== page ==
It’s hard to be bullish on Gilberto Ramirez these days.
The “Zurdo” brand took a significant hit last November in Abu Dhabi when the then-unbeaten former super middleweight king threw down with WBA light heavyweight champ Dmitry Bivol.
He was bigger, perceived as stronger, and entered the ring brimming with confidence.
Twelve rounds later he was on the wrong end of a comprehensively one-sided fight from which Bivol emerged as a legitimized pound-for-pounder and Ramirez was dismissed as a protected wannabe.
And now, at 44-1 with 30 KOs, it’s time to rebuild the mojo.
Step No. 1 toward that task comes Saturday night in Long Beach, California, where the 31-year-old Mexican lefty takes on 37-year-old Philadelphia vet Gabe Rosado in a scheduled 12-rounder.
Rosado has the legacy chops of an ex-title challenger with an iron will and a plus-.500 KO rate, but he’s regressed to full-on has-been status since the start of 2018 with a 2-5-1 mark in his last eight fights.
In fact, he’s beaten precisely zero top-20 foes since decisioning Joshua Clottey in 2015.
But to the recovering Ramirez, he’s just what the doctor ordered.
“He is a tough opponent who is always ready to fight,” he said. “He has been in the ring with the best and can be dangerous at any time of the fight. And to have it be a Mexico versus Puerto Rico matchup is just a cherry on top to make this an exciting fight for fans.”
On the press releases, perhaps.
In the ring, though, it’s got the makings of a familiar-faced mismatch.
Ramirez stands three inches taller, has a three-plus-inch edge in reach, and should be able to impose his will on a foe who’s never scaled-in beyond 168 pounds in a career stretching back to 2006.
“It’s a different feeling,” he said. “But preparation does not change. I’m more motivated than ever to get back on track and show why I’m still one of the best in the game.”
He’s ranked third by the WBA and 12th by the WBO, which recognizes Artur Beterbiev, another unbeaten Russian, as its champion. And his cause is still championed by hype man extraordinaire Oscar De La Hoya, whose Golden Boy Promotions apparatus works alongside Ramirez’s Zurdo Promotions.
“This is a dangerous crossroads fight featuring the explosive Mexico vs. Puerto Rico rivalry,” De La Hoya said. “Zurdo will attempt to make a comeback statement against the certified dream-spoiler Gabe Rosado who has derailed the careers of various top fighters.”
Ramirez was a champion at 168 pounds after defeating Arthur Abraham on the Pacquiao-Bradley III undercard in 2016, then defended five times before elevating full time to 175 in 2019.
Rosado, meanwhile, was 21-5 when he challenged then WBA middleweight champ Gennady Golovkin and was battered on the way to a seventh-round stoppage loss 10 years ago.
He was beaten by Peter Quillin (TKO 10), Jermell Charlo (UD 10) and David Lemieux (TKO 10) in successive fights over the next two years, then beat the aforementioned Clottey and later became a full-time super middleweight in 2019. He’s come down just once since – for a 12-round loss to Jaime Munguia in 2021 – and was at 167 1/2 for a 10-round shutout loss to Ali Akhmedov in September.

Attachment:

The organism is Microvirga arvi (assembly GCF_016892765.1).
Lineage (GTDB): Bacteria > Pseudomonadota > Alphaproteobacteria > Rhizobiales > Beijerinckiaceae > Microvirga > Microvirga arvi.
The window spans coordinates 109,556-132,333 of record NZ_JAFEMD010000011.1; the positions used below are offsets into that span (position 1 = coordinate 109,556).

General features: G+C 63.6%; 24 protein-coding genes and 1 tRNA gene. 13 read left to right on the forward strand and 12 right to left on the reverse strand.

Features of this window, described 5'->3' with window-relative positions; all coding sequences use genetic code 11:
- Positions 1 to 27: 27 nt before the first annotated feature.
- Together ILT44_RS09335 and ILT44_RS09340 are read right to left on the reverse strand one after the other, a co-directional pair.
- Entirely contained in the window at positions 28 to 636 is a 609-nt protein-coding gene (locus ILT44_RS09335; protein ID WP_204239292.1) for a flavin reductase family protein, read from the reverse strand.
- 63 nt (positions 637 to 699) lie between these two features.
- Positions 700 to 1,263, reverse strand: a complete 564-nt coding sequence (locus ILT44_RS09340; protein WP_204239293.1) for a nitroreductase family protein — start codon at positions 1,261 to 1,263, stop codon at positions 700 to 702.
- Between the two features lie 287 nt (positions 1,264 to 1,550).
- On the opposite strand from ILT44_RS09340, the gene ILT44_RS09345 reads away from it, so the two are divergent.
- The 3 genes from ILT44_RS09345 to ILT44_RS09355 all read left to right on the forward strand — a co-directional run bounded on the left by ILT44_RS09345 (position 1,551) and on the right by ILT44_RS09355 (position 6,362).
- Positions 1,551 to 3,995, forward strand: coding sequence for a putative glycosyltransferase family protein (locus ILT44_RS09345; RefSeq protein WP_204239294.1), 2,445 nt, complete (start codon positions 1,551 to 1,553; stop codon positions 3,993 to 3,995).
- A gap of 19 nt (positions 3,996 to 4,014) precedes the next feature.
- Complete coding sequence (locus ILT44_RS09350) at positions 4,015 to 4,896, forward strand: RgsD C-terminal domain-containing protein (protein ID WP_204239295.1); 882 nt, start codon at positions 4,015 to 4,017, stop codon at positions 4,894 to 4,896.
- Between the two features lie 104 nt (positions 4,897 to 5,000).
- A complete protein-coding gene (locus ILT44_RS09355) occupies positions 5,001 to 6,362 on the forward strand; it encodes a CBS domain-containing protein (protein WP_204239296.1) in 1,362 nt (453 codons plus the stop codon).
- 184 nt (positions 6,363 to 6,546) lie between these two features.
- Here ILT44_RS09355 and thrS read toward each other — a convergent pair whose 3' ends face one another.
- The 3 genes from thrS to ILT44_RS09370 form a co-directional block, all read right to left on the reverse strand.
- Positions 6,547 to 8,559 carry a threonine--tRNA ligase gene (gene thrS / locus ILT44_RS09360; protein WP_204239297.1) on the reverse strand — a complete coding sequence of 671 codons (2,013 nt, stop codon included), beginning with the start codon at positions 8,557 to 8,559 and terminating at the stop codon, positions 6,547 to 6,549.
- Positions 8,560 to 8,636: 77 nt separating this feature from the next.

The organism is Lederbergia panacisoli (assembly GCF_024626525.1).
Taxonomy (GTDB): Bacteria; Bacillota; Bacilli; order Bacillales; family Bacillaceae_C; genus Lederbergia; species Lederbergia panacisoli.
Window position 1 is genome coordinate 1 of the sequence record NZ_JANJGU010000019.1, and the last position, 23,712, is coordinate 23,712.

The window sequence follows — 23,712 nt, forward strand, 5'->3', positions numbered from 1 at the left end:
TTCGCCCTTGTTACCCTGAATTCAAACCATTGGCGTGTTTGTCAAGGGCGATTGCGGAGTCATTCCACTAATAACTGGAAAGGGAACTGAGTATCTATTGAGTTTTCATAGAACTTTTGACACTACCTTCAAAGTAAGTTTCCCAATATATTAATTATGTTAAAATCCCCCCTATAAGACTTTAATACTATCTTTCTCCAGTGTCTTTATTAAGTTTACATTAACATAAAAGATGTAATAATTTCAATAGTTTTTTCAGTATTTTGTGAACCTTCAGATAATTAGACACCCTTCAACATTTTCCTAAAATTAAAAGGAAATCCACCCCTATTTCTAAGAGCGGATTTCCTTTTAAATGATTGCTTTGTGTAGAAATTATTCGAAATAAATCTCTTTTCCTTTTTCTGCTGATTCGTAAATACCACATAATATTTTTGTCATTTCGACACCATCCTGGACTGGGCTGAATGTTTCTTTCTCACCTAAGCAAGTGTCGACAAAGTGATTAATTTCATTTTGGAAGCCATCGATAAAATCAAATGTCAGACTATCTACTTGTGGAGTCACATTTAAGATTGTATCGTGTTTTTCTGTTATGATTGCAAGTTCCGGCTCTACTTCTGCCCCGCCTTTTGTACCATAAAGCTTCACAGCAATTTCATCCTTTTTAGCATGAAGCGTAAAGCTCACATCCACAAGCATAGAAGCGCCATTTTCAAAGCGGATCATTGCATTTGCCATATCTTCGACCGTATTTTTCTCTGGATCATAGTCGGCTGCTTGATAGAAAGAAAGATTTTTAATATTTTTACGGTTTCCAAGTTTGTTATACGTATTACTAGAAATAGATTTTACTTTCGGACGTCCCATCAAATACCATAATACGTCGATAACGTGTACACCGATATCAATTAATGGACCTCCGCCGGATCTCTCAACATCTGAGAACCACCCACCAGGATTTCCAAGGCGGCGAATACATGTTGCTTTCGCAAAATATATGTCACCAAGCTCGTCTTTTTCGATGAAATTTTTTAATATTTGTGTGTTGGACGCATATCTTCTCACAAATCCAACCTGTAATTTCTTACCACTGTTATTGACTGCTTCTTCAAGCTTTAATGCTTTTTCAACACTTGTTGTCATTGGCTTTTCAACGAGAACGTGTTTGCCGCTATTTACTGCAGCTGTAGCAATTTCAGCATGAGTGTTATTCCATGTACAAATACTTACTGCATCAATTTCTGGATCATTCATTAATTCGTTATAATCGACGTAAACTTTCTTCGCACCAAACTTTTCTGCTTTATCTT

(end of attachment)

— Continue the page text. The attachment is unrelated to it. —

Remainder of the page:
“I’m excited to start the year off with a bang,” Rosado said. “I have a great deal of respect for Zurdo Ramírez. We’re friends, But come March 18, it’s all business. This is the kind of fight Gabriel Rosado shows up for. I will not let myself or the fans down.”
Ramirez knows that feeling.
He lost 28 of a possible 36 rounds on three scorecards against Bivol and looked both competitively and psychologically rattled by the end. He landed just 7 percent of the 556 jabs he threw and 12 percent of the 878 overall punches he attempted – and was hit with 29 percent of the power shots Bivol tried.
Gone were the consistent forward pressure and bodywork he’d shown in 44 victories, replaced by a tentative approach in which he tried to outbox a faster and more fundamentally skilled rival.
“It just wasn’t my night and meant for my opponent,” he said. “Looking back, I could have been a little more active, but it is what it is. I definitely would like a rematch in the future.
“I’m glad to be back. I had a lot of time to reflect since my last fight and am looking forward to putting on a show against a very game veteran like Gabe Rosado. Just like everyone else, I have goals, dreams, and aspirations to be on top and I feel more motivated today than ever.”
He remains fourth at 175 in rankings compiled by Ring Magazine – three spots below Bivol, two behind Beterbiev, and ahead of former world title claimants Joe Smith Jr. (fifth) and Jean Pascal (eighth).
Pascal, incidentally, is riding a three-fight win streak since his own 12-round loss to Bivol in 2018 and will be back in the ring on Thursday night against once-beaten Michael Eifert in Laval, Quebec.
“We may get knocked off our path, but my quest for greatness will never stop,” Ramirez said.
“I appreciate all the love from my fans and supporters, and I promise to be back with vengeance.”
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This week’s title-fight schedule:
No title fights scheduled.
Last week's picks: None
2023 picks record: 6-2 (75.0 percent)
Overall picks record: 1,256-410 (75.4 percent)
NOTE: Fights previewed are only those involving a sanctioning body's full-fledged title-holder – no interim, diamond, silver, etc. Fights for WBA "world championships" are only included if no "super champion" exists in the weight class.
Lyle Fitzsimmons has covered professional boxing since 1995 and written a weekly column for Boxing Scene since 2008. He is a full voting member of the Boxing Writers Association of America. Reach him at firstname.lastname@example.org or follow him on Twitter – @fitzbitz.
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